1. St. Anthony the Great (in the Greek Orthodox Church). Born into a wealthy, devout Christian family in Egypt. Even though the family was wealthy, Anthony was illiterate. He was kept away from school because he and his family did not want him around the children of non-Christians or idol worshippers as they put it. As a young man, he heard a gospel message about helping the poor by giving away one’s own wealth. This message inspired him deeply. Since his parents had passed, he made certain his sister was taken care financially and gave away the remainder of his inheritance to help the poor. He then moved into a hut on the outskirts of his village to repent and pray. He lived in poverty, slept on straw and dirt floors. Legend goes he was constantly tempted by the devil but never faltered. There came a point where it’s said that even the devil gave up trying to tempt this guy. He lived this way all his life, occasionally teaching others the life of solitude and prayer. He is therefore known as the father on monasticism. Monks whose only purpose is to prepare themselves properly for the next life by shunning all the comforts and temptations of this life through constant prayer and neglect of one’s own human needs and desires. Since I am named Anthony or Αντώνιος in Greek, I am conflicted about this man’s choices. He didn’t go to school because the other kids weren’t of his religion or economic level. As we can see, these are not just modern problems. Helping your fellow man is noble. But when you give everything away all at once and disappear, only to worry about your own divinity, I find that selfish. If you stick around, you can see what the real needs are and can constantly help, especially if you have the means. Relating and empathizing with your fellow man daily makes you tolerant of others. Of course, Anthony probably didn’t see it this way. His unwavering faith and doing what he felt God wanted and needed from a human being is what made him live his life as he did. I once saw a 60 minutes interview of a Greek monk on Mount Athos in northern Greece. The monk was born in Detroit, Michigan from Greek parents. The reporter asked how long it had been since he left the monastery. He responded it had been over 25 years. The reporter then asked how long it had been since he had seen his family. He responded 25 years and that his father had passed a few years earlier. The reporter asked why he hadn’t gone to the funeral. The monk responded that there was no need, he would see his father and family in the next life. Kind of cold in my perspective, but the extreme faithful have this kind of serenity about life and death. Faith is good, necessary, and comforting since we don’t know for sure what comes after. But our faith, if we decide to stick it out in the real world, should not exclude, divide, or hurt because we don’t have the same traditions or perspectives as someone else. If we do escape to a cabin in Montana, let’s do it because we love nature and starry nights and not to write manifestos.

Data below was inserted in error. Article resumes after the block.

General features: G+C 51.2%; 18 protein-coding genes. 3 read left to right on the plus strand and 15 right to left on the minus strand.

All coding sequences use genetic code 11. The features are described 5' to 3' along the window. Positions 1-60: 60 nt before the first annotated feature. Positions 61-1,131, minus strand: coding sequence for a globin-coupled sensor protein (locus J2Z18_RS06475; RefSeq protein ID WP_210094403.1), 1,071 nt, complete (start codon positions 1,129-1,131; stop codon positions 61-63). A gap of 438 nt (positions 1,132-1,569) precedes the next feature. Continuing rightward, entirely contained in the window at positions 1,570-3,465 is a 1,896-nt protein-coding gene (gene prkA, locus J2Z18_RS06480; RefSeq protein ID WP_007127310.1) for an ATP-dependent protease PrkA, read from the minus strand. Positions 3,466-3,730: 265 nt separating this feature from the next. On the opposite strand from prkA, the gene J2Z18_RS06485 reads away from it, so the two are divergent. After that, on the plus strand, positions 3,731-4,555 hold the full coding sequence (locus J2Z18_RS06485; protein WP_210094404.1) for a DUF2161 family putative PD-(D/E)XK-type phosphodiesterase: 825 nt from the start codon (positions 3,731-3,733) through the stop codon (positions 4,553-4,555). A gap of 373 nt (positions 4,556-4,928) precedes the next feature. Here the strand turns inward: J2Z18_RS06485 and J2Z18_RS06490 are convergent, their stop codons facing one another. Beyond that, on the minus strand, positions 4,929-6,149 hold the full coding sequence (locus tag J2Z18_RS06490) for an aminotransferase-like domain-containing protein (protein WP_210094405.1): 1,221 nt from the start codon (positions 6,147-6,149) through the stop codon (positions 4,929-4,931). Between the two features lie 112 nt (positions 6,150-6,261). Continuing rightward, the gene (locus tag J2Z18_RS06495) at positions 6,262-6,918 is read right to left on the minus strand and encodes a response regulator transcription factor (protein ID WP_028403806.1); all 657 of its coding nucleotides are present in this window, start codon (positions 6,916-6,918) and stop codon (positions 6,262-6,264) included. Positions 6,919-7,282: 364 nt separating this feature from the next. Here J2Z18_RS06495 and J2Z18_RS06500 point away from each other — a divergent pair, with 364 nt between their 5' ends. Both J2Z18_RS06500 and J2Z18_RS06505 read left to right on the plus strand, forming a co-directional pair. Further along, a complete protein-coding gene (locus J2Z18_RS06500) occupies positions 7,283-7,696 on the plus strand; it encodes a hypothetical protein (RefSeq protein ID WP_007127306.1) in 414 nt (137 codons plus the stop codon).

Liked by 2 people